Three Hummock Leek-orchid  |  

Prasophyllum atratum

Status: Critically Endangered on the EPBC Act list

The Three Hummock Leek-orchid is a small, fleshy, terrestrial orchid with a solitary erect leaf that is 12-40 cm long and 3-5 mm wide. Flowers are widely spaced to moderately dense along a flower spike 15-30 cm tall. Flowers are brownish-green to purplish-green in colour with a dark purple labellum, 4.5-5.5 mm long that is broad at its base, constricted and sharply recurved near the middle and has a tapered point. The other petals and the sepals are 5-7 mm long.

Government evidence of impact of climate change:

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  • Australian Government, Conservation Advice, Prasophyllum atratum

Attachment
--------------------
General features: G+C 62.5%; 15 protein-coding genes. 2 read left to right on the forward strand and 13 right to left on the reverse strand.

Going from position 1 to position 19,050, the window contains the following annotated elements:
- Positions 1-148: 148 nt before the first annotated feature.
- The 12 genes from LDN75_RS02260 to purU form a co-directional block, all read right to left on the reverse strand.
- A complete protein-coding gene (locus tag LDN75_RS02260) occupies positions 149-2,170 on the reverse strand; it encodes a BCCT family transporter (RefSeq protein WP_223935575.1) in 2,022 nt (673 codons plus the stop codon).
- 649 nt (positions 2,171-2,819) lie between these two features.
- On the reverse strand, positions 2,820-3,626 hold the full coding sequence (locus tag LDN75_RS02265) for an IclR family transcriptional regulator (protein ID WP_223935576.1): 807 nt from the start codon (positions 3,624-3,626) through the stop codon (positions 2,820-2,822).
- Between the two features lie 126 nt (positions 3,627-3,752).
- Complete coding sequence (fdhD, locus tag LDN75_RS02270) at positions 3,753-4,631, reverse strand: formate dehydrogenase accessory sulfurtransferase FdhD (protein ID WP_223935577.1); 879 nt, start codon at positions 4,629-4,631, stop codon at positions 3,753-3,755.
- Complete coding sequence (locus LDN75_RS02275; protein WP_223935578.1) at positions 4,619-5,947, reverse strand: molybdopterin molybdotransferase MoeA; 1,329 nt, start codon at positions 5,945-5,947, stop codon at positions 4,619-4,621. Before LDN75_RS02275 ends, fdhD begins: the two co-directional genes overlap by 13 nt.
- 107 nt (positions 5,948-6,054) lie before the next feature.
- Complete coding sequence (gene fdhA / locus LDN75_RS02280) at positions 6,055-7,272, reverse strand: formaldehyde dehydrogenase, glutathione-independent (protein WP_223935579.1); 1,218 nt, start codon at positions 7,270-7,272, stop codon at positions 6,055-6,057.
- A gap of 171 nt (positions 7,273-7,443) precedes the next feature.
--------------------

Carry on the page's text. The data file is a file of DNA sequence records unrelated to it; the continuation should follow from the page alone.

Potential threats to the Three Hummock Leek orchid include loss of pollinators and associated mycorrhizal fungi and the effect of climate change on rainfall patterns impacting on habitat.

  • Australian Government, Listing Advices, Prasophyllum atratum

    The small size of the population 78 may also be insufficient to sustain pollinators and associated mycorrhizal fungi. 79 Climate change is a potential threat as changes in the rainfall pattern may lead to the habitat 80 becoming unsuitable for the species and associated pollinators and mycorrhizal fungi. 82 9.

    This habitat is potentially 122 subject to decline in quality if an appropriate disturbance regime is not maintained. 123 As discussed under Criterion 1; the Three Hummock Leek orchid may have experienced a 124 decline and this decline may continue due to current and potential threats; including 125 inappropriate airstrip maintenance activities; inappropriate disturbance; loss of pollinators and 126 climate change.

    Ongoing threats such as inappropriate 143 disturbance and potential threats of inappropriate airstrip maintenance activities and potential 144 threat from climate change may cause this number to decline.